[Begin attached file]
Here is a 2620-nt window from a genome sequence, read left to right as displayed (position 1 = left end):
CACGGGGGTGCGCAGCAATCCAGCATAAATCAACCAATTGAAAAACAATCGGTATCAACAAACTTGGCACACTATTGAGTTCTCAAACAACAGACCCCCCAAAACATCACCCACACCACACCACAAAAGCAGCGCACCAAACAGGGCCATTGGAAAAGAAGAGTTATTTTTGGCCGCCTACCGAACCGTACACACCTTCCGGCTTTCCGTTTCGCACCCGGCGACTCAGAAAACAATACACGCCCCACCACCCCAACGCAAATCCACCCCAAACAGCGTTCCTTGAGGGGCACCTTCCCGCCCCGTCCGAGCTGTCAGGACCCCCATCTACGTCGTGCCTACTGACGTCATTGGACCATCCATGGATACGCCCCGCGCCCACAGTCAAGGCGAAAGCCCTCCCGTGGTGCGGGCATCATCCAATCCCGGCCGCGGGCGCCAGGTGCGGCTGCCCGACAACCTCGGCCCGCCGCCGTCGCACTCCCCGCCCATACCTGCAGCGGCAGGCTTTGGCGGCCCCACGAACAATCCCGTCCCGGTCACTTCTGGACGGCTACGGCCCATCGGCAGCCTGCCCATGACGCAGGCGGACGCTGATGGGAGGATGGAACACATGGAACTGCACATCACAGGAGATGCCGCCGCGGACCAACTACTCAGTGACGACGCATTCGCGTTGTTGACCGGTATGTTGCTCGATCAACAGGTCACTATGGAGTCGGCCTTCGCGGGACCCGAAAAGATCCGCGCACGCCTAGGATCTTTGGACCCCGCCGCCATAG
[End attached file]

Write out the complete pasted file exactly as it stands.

Here is a 2620-nt window from a genome sequence, read left to right as displayed (position 1 = left end):
CACGGGGGTGCGCAGCAATCCAGCATAAATCAACCAATTGAAAAACAATCGGTATCAACAAACTTGGCACACTATTGAGTTCTCAAACAACAGACCCCCCAAAACATCACCCACACCACACCACAAAAGCAGCGCACCAAACAGGGCCATTGGAAAAGAAGAGTTATTTTTGGCCGCCTACCGAACCGTACACACCTTCCGGCTTTCCGTTTCGCACCCGGCGACTCAGAAAACAATACACGCCCCACCACCCCAACGCAAATCCACCCCAAACAGCGTTCCTTGAGGGGCACCTTCCCGCCCCGTCCGAGCTGTCAGGACCCCCATCTACGTCGTGCCTACTGACGTCATTGGACCATCCATGGATACGCCCCGCGCCCACAGTCAAGGCGAAAGCCCTCCCGTGGTGCGGGCATCATCCAATCCCGGCCGCGGGCGCCAGGTGCGGCTGCCCGACAACCTCGGCCCGCCGCCGTCGCACTCCCCGCCCATACCTGCAGCGGCAGGCTTTGGCGGCCCCACGAACAATCCCGTCCCGGTCACTTCTGGACGGCTACGGCCCATCGGCAGCCTGCCCATGACGCAGGCGGACGCTGATGGGAGGATGGAACACATGGAACTGCACATCACAGGAGATGCCGCCGCGGACCAACTACTCAGTGACGACGCATTCGCGTTGTTGACCGGTATGTTGCTCGATCAACAGGTCACTATGGAGTCGGCCTTCGCGGGACCCGAAAAGATCCGCGCACGCCTAGGATCTTTGGACCCCGCCGCCATAG